• DON’T say that Erica is “pretending” to be a woman or “posing” as a woman, or imply that Erica is not “really” a woman.
  • DO use the words “many” and “most” when discussing transgender people. The transgender community is very diverse, and over-generalizations should be avoided.
  • Today’s tune: … is Zap Mama’s “Call Waiting” (narrowly beating out “Songe”).

    an eerily acid-jazzy extension of the Alexander Graham Bell fixation Daulne revealed on Seven’s “Telephone.”

    The only weak link in the tracks of Am A Zone is “Call Waiting’s” very basic drum n’ bass and an ungraceful attempt at trance; Zap Mama sounds more like Bjork and the dialing and telephone ringing blares like it?s supposed to hammer the songs? name into our heads.”

    Une d�claration d’amour par fax. Les moyens de communication modernes sont un th�me r�current de l’album. Nous sommes aujourd’hui tellement press�s que tout doit se faire par t�l�phone ou par les autoroutes de l’information.

    This song just makes me grin, due to the fact that, well, it’s just so simply sexy.

    “Call Waiting” features Marie Daulne’s haunting voice set to light drum-and-bass and the brisk, striking sound of pizzicato violins and an acoustic bass. If the boys of Massive Attack were to grab some djembes and African folk records, hang out with Angelique Kidjo and smile (much) more, the result might sound something like this.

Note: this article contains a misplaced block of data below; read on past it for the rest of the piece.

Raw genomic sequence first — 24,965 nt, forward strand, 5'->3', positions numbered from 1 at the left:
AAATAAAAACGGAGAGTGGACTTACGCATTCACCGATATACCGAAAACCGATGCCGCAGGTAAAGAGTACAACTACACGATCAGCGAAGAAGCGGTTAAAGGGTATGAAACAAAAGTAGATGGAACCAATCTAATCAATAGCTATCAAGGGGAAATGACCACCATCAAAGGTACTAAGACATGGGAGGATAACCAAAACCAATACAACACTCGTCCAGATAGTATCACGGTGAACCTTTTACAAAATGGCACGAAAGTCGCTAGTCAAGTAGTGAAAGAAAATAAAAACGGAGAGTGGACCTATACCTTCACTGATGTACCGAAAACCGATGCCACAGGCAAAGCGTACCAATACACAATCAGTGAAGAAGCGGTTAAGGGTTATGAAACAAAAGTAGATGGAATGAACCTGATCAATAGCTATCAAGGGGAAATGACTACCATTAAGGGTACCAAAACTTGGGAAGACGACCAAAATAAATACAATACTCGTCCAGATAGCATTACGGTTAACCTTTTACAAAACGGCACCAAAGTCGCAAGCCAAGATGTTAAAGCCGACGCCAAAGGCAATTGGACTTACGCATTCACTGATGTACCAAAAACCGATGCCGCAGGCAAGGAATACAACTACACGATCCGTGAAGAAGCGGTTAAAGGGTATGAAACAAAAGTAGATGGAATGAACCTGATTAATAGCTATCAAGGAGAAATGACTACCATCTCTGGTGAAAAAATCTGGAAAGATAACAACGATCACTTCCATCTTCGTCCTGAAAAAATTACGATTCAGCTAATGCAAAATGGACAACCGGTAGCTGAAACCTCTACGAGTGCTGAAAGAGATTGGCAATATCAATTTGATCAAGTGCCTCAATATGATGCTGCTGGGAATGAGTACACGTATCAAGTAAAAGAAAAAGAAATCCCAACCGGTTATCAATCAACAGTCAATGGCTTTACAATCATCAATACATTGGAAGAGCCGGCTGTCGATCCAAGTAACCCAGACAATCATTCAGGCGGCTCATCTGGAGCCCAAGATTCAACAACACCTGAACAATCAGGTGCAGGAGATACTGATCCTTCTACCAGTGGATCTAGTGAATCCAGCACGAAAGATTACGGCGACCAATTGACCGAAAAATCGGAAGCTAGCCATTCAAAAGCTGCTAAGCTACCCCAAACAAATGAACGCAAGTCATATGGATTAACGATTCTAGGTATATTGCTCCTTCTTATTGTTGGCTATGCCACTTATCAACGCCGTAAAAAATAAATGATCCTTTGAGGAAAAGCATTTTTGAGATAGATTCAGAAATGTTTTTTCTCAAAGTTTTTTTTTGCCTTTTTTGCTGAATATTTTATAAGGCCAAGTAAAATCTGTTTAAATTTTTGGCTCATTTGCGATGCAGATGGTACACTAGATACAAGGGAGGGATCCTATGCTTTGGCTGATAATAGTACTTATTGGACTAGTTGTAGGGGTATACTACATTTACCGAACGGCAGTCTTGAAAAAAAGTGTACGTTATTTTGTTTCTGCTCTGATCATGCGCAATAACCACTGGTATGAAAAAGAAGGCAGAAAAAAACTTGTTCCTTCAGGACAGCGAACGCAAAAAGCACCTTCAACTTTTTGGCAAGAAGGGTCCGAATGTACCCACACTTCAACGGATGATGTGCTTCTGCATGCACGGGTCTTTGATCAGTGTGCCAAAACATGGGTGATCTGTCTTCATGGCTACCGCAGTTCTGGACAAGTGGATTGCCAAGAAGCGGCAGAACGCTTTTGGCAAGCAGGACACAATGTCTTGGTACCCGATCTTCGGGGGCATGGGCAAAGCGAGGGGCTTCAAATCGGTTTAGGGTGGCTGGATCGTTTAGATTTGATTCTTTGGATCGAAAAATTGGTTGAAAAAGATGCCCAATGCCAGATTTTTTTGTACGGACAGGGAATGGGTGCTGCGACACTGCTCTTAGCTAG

Madonna: … first condoms (a kind she doesn’t seem to like, actually), then a bit of common sense (which I think she’ll like even less).

    By insisting so neurotically on her four-year-old daughter’s femininity — when the nearest Lourdes should be getting to make-up is Burnt Sienna on her nose during finger-painting sessions — Madonna reveals more about her own insecurity than we ever wanted to know. We’ve seen her nipples, we’ve seen her bush, we’ve seen it all – but her naked psyche is, I fear, the most unacceptable private part of them all.

    DJ Spooky: …last night, That Subliminal Kid played with Matthew Shipp at the Aldrich Museum on Main St. (heh, DJ Spooky, playing on Main Street — now that’s overground acceptance!) in Ridgefield, Conn. Anybody know how it went?

    I mean, I only know ’bout it ’cause I went to the Stamford Advocate’s homepage looking for a Patrick Verel article on bhangra and found this.

    “Anything can be remixed, whether it’s the sound of wind or the rain, even satellite feedback,” he says. “It’s just the basic ways it all flows. All songs are just remixes of each other; there’s nothing that’s really original.”

    But if, as Miller states in the liner notes of “Under The Influence,” “hip-hop, techno, ambient, illbiant, drum’n’bass, and dancehall reggae are just terms used to hold a place in our minds where we dance together,” how does he know where to begin?

    “I just go on my own internal intuition,” he says. “It’s like a language that we all speak. You can understand music better than even a foreign language.”